The "General Fundamentals"
of the Plymouth Colony
The Book of the General Laws
of the Inhabitants of the Jurisdiction
Boston: Samuel Green, 1685
Law Library (
August 4, 2010
The Book of the General Laws of the Inhabitants
of the Jurisdiction of New-Plimouth is one of the oldest
items in the Library's collection of American laws. This 1685
book reproduces the contents of a 1671 volume, which was the first
edition of the laws to be printed, and adds laws enacted between
1671 and 1684. The Colony of New Plymouth, founded by the Pilgrims
who arrived in the Mayflower in December 1620, occupied
the southeastern corner of the present state of Massachusetts.
It was soon surpassed in population and wealth by the Massachusetts
Bay Colony, centered on Boston, and was annexed to Massachusetts
The Colony of New Plymouth made several major contributions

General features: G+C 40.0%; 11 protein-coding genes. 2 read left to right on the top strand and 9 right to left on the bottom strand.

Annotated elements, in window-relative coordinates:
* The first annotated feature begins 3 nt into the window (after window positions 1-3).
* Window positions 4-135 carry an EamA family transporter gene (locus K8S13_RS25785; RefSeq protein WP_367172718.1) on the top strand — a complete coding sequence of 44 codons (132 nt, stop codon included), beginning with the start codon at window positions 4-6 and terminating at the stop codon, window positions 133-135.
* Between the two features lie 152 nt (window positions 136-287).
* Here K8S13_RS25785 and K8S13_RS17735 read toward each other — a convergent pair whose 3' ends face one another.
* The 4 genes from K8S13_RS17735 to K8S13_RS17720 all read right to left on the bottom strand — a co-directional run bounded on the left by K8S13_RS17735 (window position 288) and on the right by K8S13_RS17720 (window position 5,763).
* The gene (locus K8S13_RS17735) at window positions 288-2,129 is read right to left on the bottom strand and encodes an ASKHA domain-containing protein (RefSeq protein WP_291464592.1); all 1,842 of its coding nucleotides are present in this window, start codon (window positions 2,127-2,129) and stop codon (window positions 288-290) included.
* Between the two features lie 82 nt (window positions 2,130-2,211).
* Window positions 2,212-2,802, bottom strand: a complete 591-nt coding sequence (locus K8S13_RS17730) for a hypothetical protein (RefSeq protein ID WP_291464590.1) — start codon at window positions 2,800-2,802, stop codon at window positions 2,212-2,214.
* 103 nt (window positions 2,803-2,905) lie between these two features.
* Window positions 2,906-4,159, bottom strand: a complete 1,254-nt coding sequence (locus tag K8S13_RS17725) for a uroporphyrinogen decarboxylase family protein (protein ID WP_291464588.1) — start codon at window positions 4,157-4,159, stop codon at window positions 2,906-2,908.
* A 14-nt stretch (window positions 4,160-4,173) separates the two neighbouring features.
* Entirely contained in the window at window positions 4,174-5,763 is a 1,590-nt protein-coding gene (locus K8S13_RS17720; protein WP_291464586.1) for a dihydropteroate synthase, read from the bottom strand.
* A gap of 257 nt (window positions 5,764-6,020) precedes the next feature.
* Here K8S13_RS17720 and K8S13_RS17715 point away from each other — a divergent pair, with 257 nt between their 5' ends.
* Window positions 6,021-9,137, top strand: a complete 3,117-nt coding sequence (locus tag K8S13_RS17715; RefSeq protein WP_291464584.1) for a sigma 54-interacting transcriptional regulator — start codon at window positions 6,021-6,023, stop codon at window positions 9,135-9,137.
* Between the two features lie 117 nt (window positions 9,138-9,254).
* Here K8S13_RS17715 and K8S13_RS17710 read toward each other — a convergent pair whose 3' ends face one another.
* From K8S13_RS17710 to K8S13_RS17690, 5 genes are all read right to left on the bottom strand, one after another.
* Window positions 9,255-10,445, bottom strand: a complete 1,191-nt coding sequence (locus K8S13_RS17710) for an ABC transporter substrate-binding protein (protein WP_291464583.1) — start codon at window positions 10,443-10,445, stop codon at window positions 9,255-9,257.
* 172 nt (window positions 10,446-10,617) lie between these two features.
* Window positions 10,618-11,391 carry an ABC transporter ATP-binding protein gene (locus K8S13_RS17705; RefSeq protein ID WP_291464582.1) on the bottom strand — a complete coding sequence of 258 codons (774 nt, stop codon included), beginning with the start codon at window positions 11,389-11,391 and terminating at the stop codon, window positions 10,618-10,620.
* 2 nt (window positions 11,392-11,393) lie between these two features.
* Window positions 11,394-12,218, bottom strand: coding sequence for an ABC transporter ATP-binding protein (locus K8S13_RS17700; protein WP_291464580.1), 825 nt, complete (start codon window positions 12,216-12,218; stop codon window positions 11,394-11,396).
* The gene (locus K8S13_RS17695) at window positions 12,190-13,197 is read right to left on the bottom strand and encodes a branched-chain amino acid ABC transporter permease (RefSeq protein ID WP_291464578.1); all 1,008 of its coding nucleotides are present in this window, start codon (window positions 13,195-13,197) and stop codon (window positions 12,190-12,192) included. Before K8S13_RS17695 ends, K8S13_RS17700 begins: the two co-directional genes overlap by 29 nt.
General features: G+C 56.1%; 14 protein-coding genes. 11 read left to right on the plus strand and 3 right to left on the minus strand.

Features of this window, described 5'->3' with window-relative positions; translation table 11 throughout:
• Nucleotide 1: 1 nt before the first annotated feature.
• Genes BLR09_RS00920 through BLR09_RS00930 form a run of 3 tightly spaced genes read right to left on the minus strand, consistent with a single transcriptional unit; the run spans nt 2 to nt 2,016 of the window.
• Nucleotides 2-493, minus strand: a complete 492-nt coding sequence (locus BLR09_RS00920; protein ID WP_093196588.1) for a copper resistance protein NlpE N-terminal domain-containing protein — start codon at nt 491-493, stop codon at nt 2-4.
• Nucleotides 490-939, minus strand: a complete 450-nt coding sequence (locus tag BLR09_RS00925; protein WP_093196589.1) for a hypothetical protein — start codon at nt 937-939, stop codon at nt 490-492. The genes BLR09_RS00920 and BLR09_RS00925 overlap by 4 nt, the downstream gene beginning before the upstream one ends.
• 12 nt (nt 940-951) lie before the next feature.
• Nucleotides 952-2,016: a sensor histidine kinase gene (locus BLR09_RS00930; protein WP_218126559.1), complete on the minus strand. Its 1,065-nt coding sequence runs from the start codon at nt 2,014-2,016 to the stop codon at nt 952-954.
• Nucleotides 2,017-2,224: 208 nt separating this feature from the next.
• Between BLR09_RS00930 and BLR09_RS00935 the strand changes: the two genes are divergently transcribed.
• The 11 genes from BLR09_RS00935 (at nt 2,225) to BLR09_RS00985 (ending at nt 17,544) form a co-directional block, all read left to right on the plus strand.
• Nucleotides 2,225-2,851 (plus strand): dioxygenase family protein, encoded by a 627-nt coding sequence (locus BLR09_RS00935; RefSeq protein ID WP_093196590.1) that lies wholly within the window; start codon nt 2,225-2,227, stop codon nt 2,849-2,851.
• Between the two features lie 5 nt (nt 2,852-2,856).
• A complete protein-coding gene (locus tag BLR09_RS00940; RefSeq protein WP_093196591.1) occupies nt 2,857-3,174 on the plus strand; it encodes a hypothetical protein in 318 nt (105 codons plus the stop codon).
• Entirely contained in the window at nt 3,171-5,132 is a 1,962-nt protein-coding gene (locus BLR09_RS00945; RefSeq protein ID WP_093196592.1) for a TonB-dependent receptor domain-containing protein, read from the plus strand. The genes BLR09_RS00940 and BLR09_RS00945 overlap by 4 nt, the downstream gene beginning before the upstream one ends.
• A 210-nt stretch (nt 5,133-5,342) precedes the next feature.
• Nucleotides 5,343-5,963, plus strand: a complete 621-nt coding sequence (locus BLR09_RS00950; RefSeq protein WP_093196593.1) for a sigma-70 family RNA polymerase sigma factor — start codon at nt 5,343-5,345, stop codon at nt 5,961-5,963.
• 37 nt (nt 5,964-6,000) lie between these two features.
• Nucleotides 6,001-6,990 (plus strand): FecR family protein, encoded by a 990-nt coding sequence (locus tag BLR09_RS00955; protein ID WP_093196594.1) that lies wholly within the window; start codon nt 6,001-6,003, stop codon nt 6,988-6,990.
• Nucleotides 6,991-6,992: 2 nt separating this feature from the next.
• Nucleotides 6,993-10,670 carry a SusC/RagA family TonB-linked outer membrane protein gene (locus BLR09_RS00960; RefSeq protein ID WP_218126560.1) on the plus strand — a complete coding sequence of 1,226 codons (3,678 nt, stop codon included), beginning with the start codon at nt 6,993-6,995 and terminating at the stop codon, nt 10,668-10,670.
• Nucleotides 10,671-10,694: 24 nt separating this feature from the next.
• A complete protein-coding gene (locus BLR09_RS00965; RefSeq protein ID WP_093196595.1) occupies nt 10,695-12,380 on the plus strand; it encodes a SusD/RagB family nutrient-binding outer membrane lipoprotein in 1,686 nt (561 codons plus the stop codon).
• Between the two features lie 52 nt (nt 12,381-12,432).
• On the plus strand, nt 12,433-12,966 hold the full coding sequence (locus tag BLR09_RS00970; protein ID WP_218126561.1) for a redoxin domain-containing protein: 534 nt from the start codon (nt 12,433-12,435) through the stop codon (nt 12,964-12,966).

to American legal institutions. In 1636, when the population was
less than three thousand people, a committee of the General Court
composed a legal code, the first produced in North America. It
contains what one scholar has called a "rudimentary bill of rights,"
which guarantees trial by jury and stipulates that all laws are
to be made with the consent of the freemen of the colony. The
"General Fundamentals" of the 1671 code state that "no person
. . . shall be endamaged in respect of life, limb, liberty, good
name or estate . . . but by virtue of some express law of the
General Court of this Colony, the known Law of God, or the good
and equitable laws of our Nation."
The punishment for adultery set out in this code
and in the 1694 laws of the Massachusetts Bay Colony, stipulating
that adulterers must bear the letters "A" and "D," provide the
basis for some of the best known elements in Nathaniel Hawthorne's
1850 novel The Scarlet Letter.